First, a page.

Which Australian Government travel advice is telling the truth about Cambodia? - Rusty Compass travel blog

Which Australian Government travel advice is telling the truth about Cambodia?

| 15 Apr 2015
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15 Apr 2015

Which Australian Government travel advice is telling the truth about Cambodia - the one for Aussie citizens or the one for asylum seekers?

The Australian government has two contradictory travel advisories for Cambodia. Which one is more accurate? Which government department is lying?

One advisory is provided for Australian citizens travelling abroad on its www.smartraveller.gov.au website. Another has been created for some of the world’s most vulnerable people - people seeking asylum in Australia who are locked up in offshore detention centres.

Australia wants to palm off its asylum seekers to Cambodia after a deal was done to send them from harsh Australian government run mandatory detention, to one of Asia’s poorest states.

Here’s what the Australian government tells asylum seekers about Cambodia (From the Guardian) -

“Cambodia is a diverse country with multiple nationalities, cultures and religions. They enjoy all the freedoms of a democratic society including freedom of religion and freedom of speech.”

It goes on: “Cambodia is a safe country, where police maintain law and order. It does not have problems with violent crime or stray dogs.”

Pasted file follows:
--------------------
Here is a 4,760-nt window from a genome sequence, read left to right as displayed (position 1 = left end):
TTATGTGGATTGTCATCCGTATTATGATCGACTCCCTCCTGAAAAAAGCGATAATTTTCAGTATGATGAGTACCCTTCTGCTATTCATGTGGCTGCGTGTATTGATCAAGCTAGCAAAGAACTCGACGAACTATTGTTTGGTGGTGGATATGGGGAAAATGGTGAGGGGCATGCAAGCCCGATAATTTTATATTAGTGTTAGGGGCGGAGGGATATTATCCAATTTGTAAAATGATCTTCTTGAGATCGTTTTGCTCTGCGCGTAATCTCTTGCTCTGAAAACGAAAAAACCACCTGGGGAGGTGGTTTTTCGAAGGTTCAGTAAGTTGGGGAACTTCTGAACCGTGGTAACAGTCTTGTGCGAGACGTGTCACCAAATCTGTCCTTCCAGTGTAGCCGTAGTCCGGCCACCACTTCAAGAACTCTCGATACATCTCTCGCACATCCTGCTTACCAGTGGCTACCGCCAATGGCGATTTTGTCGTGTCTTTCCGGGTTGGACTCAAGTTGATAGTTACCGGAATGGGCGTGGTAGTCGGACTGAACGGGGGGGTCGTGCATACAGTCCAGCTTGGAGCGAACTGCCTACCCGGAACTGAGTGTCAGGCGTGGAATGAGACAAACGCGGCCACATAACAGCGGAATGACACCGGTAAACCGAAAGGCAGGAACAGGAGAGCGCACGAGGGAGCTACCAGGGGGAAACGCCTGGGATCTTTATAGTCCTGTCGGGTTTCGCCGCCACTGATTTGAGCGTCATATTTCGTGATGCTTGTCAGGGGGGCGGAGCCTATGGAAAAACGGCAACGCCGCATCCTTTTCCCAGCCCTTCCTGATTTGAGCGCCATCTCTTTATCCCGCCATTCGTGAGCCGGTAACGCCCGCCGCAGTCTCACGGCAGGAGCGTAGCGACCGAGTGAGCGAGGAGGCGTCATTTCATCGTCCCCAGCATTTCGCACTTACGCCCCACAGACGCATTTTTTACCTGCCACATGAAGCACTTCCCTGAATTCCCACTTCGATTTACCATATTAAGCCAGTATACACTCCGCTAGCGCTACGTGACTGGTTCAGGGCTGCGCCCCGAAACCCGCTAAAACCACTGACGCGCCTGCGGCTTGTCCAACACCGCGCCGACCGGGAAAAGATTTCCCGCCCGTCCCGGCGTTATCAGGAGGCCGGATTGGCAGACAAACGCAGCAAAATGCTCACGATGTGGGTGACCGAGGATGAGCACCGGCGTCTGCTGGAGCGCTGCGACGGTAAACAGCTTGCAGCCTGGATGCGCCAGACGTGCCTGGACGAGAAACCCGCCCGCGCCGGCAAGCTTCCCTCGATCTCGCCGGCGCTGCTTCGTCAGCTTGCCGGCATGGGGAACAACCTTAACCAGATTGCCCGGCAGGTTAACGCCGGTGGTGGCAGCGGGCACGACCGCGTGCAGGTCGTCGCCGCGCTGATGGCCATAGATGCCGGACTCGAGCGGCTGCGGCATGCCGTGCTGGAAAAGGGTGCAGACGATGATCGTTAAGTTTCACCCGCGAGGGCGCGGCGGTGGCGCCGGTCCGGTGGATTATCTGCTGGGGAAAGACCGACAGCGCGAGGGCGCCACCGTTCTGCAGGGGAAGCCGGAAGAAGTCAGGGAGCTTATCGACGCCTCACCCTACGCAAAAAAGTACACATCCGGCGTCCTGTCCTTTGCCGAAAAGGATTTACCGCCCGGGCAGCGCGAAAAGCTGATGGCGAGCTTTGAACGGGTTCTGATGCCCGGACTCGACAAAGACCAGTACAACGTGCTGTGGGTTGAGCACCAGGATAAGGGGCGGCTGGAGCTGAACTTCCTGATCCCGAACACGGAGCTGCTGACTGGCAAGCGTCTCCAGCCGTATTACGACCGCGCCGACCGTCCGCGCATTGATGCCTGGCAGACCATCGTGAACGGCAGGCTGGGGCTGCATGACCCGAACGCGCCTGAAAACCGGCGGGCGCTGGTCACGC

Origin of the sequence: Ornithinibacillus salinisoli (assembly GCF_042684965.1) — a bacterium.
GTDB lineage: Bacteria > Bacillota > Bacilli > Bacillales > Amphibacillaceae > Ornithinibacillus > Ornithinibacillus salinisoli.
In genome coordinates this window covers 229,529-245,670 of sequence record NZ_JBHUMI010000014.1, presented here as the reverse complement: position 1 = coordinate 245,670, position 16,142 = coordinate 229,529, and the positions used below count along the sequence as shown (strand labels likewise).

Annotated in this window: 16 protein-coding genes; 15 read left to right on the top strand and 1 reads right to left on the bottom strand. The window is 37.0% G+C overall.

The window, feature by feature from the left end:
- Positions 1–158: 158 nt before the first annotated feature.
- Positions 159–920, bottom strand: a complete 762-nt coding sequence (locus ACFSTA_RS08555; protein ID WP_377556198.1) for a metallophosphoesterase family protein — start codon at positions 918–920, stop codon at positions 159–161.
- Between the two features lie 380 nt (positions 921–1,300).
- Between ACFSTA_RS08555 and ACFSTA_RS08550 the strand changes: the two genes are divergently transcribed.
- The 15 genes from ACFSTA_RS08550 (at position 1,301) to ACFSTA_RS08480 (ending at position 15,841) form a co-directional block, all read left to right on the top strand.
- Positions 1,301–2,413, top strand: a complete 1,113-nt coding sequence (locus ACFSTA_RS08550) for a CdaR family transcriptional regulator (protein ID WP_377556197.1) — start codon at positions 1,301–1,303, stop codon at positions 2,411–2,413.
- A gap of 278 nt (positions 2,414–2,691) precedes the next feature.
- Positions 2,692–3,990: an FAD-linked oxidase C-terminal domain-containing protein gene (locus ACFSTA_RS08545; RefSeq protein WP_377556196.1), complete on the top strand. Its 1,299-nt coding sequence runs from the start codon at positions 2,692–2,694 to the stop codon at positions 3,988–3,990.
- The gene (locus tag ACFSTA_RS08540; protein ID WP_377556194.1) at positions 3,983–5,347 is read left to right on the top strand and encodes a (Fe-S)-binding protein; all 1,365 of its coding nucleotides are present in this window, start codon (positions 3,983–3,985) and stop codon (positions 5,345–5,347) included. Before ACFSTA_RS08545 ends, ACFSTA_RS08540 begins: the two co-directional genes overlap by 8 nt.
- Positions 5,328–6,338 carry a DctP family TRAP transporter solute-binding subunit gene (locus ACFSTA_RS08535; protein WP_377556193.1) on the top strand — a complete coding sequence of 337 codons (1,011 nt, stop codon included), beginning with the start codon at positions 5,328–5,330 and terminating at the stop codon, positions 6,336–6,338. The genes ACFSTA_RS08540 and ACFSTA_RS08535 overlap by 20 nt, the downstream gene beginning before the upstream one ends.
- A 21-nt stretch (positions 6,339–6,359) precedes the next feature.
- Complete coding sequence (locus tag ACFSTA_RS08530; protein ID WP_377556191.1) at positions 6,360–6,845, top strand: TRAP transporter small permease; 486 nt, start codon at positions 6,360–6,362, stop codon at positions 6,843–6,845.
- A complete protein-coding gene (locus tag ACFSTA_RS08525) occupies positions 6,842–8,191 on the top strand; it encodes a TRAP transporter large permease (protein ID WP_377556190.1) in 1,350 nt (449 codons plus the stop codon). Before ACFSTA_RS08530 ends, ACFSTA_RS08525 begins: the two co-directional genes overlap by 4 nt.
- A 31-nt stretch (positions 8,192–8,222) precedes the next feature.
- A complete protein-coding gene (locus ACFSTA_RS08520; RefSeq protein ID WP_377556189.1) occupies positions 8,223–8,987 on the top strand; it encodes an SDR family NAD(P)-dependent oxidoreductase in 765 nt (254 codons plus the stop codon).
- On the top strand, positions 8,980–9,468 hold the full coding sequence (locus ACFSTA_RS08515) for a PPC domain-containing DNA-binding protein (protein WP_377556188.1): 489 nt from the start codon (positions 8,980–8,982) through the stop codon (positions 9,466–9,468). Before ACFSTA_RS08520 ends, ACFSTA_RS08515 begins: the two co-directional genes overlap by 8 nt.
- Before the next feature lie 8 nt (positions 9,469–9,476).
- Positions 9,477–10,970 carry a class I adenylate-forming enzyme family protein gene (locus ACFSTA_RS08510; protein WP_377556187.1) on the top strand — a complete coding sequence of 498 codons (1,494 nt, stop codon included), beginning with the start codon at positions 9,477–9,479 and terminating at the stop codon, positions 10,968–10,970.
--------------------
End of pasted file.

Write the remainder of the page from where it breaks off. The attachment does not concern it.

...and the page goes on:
On health care?

According to Australia's Immigration Department, healthcare in Cambodia “is of a good quality for the region, with many doctors and hospitals that treat both Cambodians and foreigners”,

And here’s what Australian travellers are told (www.smartraveller.gov.au)

First, on health care?

“Health and medical services in Cambodia are generally of a very poor quality and very limited in the services they can provide. Outside Phnom Penh there are almost no medical facilities equipped to deal with medical emergencies.”

And on security?

“The level of firearm ownership in Cambodia is high, and guns are sometimes used to resolve disputes. There have been reports of traffic disputes resulting in violence involving weapons. Bystanders can get caught up in these disputes. Foreigners have been threatened with handguns for perceived rudeness to local patrons in popular Phnom Penh nightclubs and elsewhere.”

“Local police and security forces have responded with force on occasion, and may not distinguish between demonstrators and bystanders. You should monitor local media for information about protest locations.“

“Some people were killed and a large number injured in separate protests in Phnom Penh in late 2013 and early 2014, including five protesters who were killed in Phnom Penh’s Pur Senchey District.”

How much lower can Australia go?

Mark Bowyer
Mark Bowyer is the founder and publisher of Rusty Compass.
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